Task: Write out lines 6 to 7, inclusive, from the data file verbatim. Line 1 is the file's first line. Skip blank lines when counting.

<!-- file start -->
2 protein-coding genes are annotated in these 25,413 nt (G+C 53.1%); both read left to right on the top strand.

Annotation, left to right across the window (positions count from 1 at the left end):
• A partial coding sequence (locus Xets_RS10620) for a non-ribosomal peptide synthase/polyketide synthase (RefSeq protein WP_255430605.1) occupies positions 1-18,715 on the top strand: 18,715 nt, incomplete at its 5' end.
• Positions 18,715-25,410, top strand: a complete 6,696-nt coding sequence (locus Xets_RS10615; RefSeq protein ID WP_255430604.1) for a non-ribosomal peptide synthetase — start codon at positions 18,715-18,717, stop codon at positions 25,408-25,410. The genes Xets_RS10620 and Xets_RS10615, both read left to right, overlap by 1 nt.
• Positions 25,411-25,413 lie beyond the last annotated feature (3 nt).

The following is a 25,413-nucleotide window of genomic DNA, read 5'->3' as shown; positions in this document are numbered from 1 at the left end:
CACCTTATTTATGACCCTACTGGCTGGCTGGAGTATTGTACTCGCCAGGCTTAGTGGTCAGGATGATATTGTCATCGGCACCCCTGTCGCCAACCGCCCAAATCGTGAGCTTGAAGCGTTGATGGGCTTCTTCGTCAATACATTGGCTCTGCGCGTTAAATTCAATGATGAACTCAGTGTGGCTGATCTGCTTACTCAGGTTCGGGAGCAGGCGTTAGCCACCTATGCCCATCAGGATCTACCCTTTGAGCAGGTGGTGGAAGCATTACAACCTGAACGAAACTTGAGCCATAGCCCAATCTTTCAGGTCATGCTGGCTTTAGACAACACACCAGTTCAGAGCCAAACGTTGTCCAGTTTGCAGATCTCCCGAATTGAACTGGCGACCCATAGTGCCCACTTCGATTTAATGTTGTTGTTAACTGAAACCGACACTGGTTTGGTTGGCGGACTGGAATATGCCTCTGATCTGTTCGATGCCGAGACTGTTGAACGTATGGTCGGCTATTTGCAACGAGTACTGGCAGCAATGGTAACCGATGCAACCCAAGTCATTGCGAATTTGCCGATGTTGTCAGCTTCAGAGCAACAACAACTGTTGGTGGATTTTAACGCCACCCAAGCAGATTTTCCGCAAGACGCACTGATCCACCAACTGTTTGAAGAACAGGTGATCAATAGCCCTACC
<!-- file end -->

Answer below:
The following is a 25,413-nucleotide window of genomic DNA, read 5'->3' as shown; positions in this document are numbered from 1 at the left end:
CACCTTATTTATGACCCTACTGGCTGGCTGGAGTATTGTACTCGCCAGGCTTAGTGGTCAGGATGATATTGTCATCGGCACCCCTGTCGCCAACCGCCCAAATCGTGAGCTTGAAGCGTTGATGGGCTTCTTCGTCAATACATTGGCTCTGCGCGTTAAATTCAATGATGAACTCAGTGTGGCTGATCTGCTTACTCAGGTTCGGGAGCAGGCGTTAGCCACCTATGCCCATCAGGATCTACCCTTTGAGCAGGTGGTGGAAGCATTACAACCTGAACGAAACTTGAGCCATAGCCCAATCTTTCAGGTCATGCTGGCTTTAGACAACACACCAGTTCAGAGCCAAACGTTGTCCAGTTTGCAGATCTCCCGAATTGAACTGGCGACCCATAGTGCCCACTTCGATTTAATGTTGTTGTTAACTGAAACCGACACTGGTTTGGTTGGCGGACTGGAATATGCCTCTGATCTGTTCGATGCCGAGACTGTTGAACGTATGGTCGGCTATTTGCAACGAGTACTGGCAGCAATGGTAACCGATGCAACCCAAGTCATTGCGAATTTGCCGATGTTGTCAGCTTCAGAGCAACAACAACTGTTGGTGGATTTTAACGCCACCCAAGCAGATTTTCCGCAAGACGCACTGATCCACCAACTGTTTGAAGAACAGGTGATCAATAGCCCTACC